Kiosk's America 3 has been on the site for some time, but there are some real gems there. Nearly (you'll see with the third item, why it's nearly) each piece is made in the US and has a story, well written by the site (which pulls you in as a reader).
One of my very favorites are these Map Tacks.
"Still a family owned business, Moore Push-Pins was established in 1900 by Edwin Moore with $112.60. Like many inventors and entrepreneurs he worked day and night building his little business based on pins. Why pins? I do not know, but Mr. Moore is credited with inventing push-pins as well as map tacks. We all know paper maps are steadily being replaced by digital maps and with their departure, map tacks are also heading the way of the robin. However, being a big believer in using things for anything but their "proper" use, I find these tacks really handy for prioritizing things around the house. At the start of every week each task gets a number. Hair needs cutting, number the scissors, change the shower curtain, number it, take out the compost, number it. Very handy and practical indeed. I am sure you will find some interesting things to number, or just use them like push-pins after all! Comes with numbers 1 - 25, you can only take on 25 tasks a week at most!"
I'm quite certain that this fellow was at my grandparents' home when I was a kid.
"He needs his hair, aw, won't you help him put on his hair? Our man Willy hails from the small, industrious Pennsylvania town of Smethport, where since 1908 toys have been manufactured. Willy's founder established a toy business based on magnets in 1923. His sons joined the company in the early 50's. In 1955 one son realized the potential of magnetic dust; at the same time the US Army needed a three dimensional map which was produced by vacuum forming heated plastic. The other son then suggested using vacuum forming to create a frame to hold the magnetic powder. Needing a fun background for the whole thing, bald Willy was created by a local artist. It all remains the same today. Willies may come and go but this Willy is here to stay."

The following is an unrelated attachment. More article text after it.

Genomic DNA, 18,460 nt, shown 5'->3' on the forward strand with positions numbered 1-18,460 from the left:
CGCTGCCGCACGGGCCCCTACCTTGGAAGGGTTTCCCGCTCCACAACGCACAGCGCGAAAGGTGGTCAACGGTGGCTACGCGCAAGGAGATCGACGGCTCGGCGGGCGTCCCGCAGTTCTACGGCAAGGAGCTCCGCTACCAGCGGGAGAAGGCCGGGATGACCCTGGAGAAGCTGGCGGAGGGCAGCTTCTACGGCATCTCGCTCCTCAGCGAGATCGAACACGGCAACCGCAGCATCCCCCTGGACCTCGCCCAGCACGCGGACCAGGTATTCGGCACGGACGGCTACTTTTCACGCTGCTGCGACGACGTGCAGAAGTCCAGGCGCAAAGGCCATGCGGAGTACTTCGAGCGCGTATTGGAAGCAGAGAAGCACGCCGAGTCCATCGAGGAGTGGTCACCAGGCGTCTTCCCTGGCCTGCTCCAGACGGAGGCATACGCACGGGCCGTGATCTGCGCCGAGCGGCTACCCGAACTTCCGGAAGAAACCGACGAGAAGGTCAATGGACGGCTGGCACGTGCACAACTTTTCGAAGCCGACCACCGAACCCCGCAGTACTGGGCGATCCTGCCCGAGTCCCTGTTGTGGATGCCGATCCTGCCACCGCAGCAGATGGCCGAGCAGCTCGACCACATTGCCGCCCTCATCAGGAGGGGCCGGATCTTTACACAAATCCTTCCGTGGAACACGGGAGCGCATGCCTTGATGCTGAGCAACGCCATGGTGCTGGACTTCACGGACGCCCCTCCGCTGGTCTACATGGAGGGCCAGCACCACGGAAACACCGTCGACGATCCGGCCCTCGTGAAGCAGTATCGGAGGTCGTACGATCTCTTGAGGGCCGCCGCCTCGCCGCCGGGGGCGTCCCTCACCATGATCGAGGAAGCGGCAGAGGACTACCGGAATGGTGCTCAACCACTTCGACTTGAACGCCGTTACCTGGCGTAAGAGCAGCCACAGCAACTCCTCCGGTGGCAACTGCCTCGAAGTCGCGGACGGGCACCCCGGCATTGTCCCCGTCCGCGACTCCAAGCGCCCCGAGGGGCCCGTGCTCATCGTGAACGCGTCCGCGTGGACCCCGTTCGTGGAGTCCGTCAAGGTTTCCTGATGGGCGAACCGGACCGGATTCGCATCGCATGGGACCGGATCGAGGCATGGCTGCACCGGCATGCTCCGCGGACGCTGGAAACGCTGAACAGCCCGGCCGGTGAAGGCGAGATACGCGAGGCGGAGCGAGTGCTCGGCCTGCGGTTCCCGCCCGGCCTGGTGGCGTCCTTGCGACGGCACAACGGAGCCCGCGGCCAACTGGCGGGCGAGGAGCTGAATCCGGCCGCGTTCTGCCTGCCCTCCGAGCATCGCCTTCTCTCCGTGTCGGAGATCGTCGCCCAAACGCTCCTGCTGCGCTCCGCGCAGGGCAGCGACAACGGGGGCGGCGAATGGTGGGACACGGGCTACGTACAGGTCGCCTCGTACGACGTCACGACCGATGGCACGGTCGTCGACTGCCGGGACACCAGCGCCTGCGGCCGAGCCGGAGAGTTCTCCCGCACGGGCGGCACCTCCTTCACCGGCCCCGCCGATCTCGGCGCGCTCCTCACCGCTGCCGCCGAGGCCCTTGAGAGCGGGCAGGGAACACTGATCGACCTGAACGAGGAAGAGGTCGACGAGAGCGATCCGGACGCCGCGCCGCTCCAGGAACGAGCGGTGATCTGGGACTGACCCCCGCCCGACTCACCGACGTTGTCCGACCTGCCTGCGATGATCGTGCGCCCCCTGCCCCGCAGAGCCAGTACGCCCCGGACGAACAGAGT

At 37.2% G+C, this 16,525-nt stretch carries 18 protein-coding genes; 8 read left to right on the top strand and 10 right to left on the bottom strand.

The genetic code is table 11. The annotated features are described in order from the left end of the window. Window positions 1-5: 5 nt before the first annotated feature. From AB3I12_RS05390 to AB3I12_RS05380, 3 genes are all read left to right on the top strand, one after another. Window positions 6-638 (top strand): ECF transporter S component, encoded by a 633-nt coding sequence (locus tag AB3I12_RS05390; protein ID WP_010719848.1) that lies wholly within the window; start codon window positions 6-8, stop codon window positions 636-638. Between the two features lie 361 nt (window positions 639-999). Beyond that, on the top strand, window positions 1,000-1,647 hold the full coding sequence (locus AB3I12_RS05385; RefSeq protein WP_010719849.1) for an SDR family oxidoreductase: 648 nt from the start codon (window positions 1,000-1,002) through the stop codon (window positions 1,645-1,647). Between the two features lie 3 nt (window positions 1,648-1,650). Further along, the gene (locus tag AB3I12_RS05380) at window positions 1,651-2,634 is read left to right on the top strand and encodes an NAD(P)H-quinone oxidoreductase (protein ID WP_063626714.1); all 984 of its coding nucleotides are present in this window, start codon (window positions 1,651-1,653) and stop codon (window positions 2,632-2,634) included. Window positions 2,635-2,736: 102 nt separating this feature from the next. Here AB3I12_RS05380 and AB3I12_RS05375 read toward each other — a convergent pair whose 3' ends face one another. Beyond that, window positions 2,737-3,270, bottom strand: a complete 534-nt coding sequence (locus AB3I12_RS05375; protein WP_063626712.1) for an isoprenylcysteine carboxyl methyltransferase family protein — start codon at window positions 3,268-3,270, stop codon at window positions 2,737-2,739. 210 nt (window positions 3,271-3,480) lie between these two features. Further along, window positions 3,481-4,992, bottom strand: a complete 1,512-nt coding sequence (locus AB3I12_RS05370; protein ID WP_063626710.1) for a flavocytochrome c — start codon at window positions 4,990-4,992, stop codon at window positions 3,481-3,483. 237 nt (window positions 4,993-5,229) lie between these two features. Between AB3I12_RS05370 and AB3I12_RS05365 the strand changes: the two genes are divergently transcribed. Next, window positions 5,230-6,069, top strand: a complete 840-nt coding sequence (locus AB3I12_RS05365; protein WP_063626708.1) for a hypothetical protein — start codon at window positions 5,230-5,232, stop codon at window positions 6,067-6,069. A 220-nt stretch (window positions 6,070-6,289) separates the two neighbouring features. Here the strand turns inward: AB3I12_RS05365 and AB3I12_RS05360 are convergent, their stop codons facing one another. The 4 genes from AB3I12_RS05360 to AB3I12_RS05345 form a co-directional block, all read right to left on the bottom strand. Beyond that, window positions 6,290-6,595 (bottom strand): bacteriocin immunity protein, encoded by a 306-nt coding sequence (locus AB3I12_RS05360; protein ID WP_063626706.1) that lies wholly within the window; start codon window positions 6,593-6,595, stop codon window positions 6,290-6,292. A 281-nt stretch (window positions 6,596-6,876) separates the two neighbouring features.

Ah, come on Dietz, bring the factory back:
"There is a building in the West Village of New York City with the name Dietz on it. Founded in 1840 by a 22 year old Robert E. Dietz, until the 1950's these lanterns were made nearby KIOSK, however, even then costs were going up and manufacturers had to work hard to keep them down so Dietz shipped off all their machinery to China and have been making their lanterns there ever since. A little sad, how does an object differ when made far from it's country of origin? I'd like to know how this lantern changed. The original tooling for the model #8 is from 1938. In the past it was standard for most homes to have a lantern in their closet in case of a hurricane, this was before everyone transitioned to flashlights. Unless there is a blackout (possible) and our flashlight is out of batteries (also possible) we really have little practical use for the Dietz. However, taking it up on our roof on a summer night, sitting around, playing cards and having some drinks is a lot like being in another world. It's soft and peaceful, no generators, no sound, no harsh light, it's, for lack of a better word, simply, really NICE. The lantern's all ready to go, just add kerosene, will burn for 27 hours, cost is approximately 6 cents an hour. I have to say, I just want to hug this thing."
There you go, a sampling of Americana. Thank you Kiosk for bringing a bit of simply-designed, well-made items to all of us. You can see what Kiosk has stocked from travels around the world as well, each made in that little corner of the world...let's help keep these businesses going!